Opposition Growing Against Solar Farms – Livermore Independent

Dozens of property owners seeking to block the development of two large solar power plants planned for agricultural land north of Livermore have formalized their opposition. Calling themselves Save North Livermore, the group launched a website www.savenorthlivermorevalley.com and posted signs along Manning Road and North Livermore Avenue where hundreds of acres of solar arrays will blanket the landscape if the projects were built.

Robert Selna, a land-use attorney representing one of the property owners opposed to the projects, said the discord is a result of Alameda County’s failure to fulfill its promise its amend the general plan with clear rules that govern the allowable location, size and scope for commercial solar power plants.

“As can be seen by this well-organized opposition, the property owners and those wanting to preserve the North Livermore Valley are not going to roll over,” Selna said.

If built, the two projects — Aramis Solar Energy Generation and Storage Project by Intersect Power of San Francisco and Livermore Community Solar Farm by SunWalker Energy of Oakland — would encompass nearly 820 acres of agricultural land.

The majority of the two projects are on land designated for large parcel agriculture. The county planning department has taken the position that utility-scale solar energy facilities are permitted uses within that land use designation. Two significantly smaller solar power projects approved in 2008 and 2011 are cited by planning staff as precedent.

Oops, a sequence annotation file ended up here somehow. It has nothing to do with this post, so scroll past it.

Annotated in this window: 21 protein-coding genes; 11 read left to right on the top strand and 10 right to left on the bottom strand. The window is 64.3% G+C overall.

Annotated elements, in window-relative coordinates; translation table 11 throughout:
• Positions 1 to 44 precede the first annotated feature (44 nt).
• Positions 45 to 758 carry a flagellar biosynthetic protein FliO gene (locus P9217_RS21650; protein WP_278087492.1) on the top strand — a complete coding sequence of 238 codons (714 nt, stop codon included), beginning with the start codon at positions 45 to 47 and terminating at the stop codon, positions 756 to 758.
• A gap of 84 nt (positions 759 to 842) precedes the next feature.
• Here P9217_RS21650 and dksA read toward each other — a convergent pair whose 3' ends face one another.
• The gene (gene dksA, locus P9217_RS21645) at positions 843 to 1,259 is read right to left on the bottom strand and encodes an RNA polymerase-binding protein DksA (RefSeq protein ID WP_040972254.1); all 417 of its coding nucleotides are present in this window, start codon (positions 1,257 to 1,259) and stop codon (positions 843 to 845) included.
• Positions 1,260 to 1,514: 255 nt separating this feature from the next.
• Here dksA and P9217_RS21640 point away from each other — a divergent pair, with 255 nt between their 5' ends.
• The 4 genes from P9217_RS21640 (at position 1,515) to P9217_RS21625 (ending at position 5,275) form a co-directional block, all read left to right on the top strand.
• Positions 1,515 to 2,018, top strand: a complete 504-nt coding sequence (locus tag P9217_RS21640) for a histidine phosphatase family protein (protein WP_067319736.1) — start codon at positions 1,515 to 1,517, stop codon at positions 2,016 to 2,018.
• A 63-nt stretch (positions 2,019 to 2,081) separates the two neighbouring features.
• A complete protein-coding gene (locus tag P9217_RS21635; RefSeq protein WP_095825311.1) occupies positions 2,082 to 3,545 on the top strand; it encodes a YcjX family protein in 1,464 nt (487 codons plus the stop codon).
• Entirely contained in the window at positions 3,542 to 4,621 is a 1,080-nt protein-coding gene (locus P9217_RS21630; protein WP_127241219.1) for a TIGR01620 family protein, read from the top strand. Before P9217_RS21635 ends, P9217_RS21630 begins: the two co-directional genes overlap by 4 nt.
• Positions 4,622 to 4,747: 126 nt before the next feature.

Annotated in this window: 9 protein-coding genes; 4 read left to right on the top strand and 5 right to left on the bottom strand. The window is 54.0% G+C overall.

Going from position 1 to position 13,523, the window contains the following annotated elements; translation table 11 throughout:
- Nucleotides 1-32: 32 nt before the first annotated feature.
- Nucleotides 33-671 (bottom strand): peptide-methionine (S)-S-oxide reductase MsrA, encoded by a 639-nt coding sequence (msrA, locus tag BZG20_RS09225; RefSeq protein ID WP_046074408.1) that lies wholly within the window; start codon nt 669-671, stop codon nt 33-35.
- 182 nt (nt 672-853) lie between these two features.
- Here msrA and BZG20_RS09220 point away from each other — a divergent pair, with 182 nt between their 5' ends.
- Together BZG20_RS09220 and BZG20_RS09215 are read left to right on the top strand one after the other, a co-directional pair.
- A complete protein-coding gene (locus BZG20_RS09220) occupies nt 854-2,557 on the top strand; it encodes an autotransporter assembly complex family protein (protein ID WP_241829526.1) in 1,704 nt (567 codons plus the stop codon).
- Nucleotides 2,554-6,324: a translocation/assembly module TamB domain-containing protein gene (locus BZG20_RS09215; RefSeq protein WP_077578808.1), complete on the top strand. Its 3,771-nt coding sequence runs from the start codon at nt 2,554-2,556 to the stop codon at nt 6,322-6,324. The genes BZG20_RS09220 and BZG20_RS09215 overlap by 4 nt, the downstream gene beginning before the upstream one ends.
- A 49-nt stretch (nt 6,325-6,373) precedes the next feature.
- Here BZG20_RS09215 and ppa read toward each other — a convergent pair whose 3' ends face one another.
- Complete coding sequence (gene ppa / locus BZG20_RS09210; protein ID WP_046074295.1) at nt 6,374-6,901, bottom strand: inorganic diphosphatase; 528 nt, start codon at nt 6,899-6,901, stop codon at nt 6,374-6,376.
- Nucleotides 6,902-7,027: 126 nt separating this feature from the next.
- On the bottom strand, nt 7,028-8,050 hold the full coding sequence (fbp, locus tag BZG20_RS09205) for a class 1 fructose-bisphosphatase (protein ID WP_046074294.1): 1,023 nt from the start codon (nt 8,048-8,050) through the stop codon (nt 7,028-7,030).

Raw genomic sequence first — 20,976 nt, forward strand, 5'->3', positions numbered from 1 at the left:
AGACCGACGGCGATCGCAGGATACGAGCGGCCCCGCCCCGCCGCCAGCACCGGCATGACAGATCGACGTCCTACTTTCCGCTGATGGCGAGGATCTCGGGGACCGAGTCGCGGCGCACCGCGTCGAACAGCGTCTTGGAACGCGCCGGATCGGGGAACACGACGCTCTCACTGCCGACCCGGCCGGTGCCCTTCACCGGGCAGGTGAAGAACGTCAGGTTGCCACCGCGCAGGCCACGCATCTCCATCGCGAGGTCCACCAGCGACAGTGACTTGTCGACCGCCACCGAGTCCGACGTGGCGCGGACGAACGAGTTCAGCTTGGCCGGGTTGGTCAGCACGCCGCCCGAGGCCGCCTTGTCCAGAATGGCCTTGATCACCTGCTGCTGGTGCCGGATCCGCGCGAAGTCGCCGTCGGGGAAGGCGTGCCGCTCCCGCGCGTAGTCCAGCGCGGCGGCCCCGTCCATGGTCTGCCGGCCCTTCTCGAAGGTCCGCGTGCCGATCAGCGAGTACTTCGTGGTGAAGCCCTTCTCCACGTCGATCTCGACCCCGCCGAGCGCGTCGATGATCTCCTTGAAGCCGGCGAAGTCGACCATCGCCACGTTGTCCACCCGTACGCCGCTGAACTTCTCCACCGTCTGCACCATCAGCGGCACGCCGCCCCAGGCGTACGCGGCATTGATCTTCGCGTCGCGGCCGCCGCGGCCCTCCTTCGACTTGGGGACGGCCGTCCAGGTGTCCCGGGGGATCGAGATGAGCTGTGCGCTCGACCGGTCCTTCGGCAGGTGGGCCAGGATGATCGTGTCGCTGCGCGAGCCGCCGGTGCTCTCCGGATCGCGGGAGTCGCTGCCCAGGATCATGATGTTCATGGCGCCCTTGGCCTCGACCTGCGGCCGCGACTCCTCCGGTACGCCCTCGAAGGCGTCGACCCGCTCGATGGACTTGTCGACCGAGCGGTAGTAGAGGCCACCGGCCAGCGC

The Tri-Valley Conservancy’s appeal of the latter decision in early 2012 to the Board of Supervisors was denied. However, during the hearing, county planning staff confirmed approval would not set a precedent for future projects.

“This has no precedential value whatsoever, unequivocally,” Supervisor Nate Miley asked, prompting nods from planners.

Community Development Agency Director Chris Bazar stated that, during the hearing, the county was about to embark on a comprehensive policy review for solar projects and would apply any new rules to future projects. Discussing the project under appeal, Bazar said the decision to allow the project to move forward before the adoption of new policies was based on its lack of significant impacts.

Selna, the property owner’s lawyer, said this strongly implies no project will go forward until the policy is complete.

While two draft policies were created by the county planning staff in 2013 and 2018, they were ultimately abandoned. Emails sent in June and July seeking an explanation from Alameda County Planning Director Albert Lopez were not returned by press time.

The area where the projects are planned was designated by the county in the 1960s as a scenic corridor. The developers of both projects have offered to soften visual impacts with berms and buffers planted with native grasses and flowers. However, no method has been proposed to protect the area from the visual impact of 8-foot high solar panels.